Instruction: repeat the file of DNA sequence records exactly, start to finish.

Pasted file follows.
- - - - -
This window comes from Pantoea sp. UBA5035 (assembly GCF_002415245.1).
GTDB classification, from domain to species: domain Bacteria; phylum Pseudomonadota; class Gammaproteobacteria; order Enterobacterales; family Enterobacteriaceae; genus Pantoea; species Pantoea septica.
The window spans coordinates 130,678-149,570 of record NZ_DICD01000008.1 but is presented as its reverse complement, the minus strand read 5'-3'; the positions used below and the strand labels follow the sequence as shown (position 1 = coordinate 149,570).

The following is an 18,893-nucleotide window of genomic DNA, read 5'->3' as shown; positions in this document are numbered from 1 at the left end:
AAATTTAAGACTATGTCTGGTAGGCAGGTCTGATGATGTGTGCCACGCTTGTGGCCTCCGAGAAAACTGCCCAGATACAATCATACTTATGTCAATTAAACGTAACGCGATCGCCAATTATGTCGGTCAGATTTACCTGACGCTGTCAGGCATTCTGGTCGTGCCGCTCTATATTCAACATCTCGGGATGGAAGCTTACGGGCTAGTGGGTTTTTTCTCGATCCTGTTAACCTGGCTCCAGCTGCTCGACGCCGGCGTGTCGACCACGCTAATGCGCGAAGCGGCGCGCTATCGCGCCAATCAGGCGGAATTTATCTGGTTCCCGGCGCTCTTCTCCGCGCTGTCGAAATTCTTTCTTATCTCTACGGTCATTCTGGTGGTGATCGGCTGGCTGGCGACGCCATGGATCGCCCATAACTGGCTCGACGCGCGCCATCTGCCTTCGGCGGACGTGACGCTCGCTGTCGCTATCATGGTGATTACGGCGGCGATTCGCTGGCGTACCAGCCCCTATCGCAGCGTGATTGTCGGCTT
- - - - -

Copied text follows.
This window comes from Pantoea sp. UBA5035 (assembly GCF_002415245.1).
GTDB classification, from domain to species: domain Bacteria; phylum Pseudomonadota; class Gammaproteobacteria; order Enterobacterales; family Enterobacteriaceae; genus Pantoea; species Pantoea septica.
The window spans coordinates 130,678-149,570 of record NZ_DICD01000008.1 but is presented as its reverse complement, the minus strand read 5'-3'; the positions used below and the strand labels follow the sequence as shown (position 1 = coordinate 149,570).

The following is an 18,893-nucleotide window of genomic DNA, read 5'->3' as shown; positions in this document are numbered from 1 at the left end:
AAATTTAAGACTATGTCTGGTAGGCAGGTCTGATGATGTGTGCCACGCTTGTGGCCTCCGAGAAAACTGCCCAGATACAATCATACTTATGTCAATTAAACGTAACGCGATCGCCAATTATGTCGGTCAGATTTACCTGACGCTGTCAGGCATTCTGGTCGTGCCGCTCTATATTCAACATCTCGGGATGGAAGCTTACGGGCTAGTGGGTTTTTTCTCGATCCTGTTAACCTGGCTCCAGCTGCTCGACGCCGGCGTGTCGACCACGCTAATGCGCGAAGCGGCGCGCTATCGCGCCAATCAGGCGGAATTTATCTGGTTCCCGGCGCTCTTCTCCGCGCTGTCGAAATTCTTTCTTATCTCTACGGTCATTCTGGTGGTGATCGGCTGGCTGGCGACGCCATGGATCGCCCATAACTGGCTCGACGCGCGCCATCTGCCTTCGGCGGACGTGACGCTCGCTGTCGCTATCATGGTGATTACGGCGGCGATTCGCTGGCGTACCAGCCCCTATCGCAGCGTGATTGTCGGCTT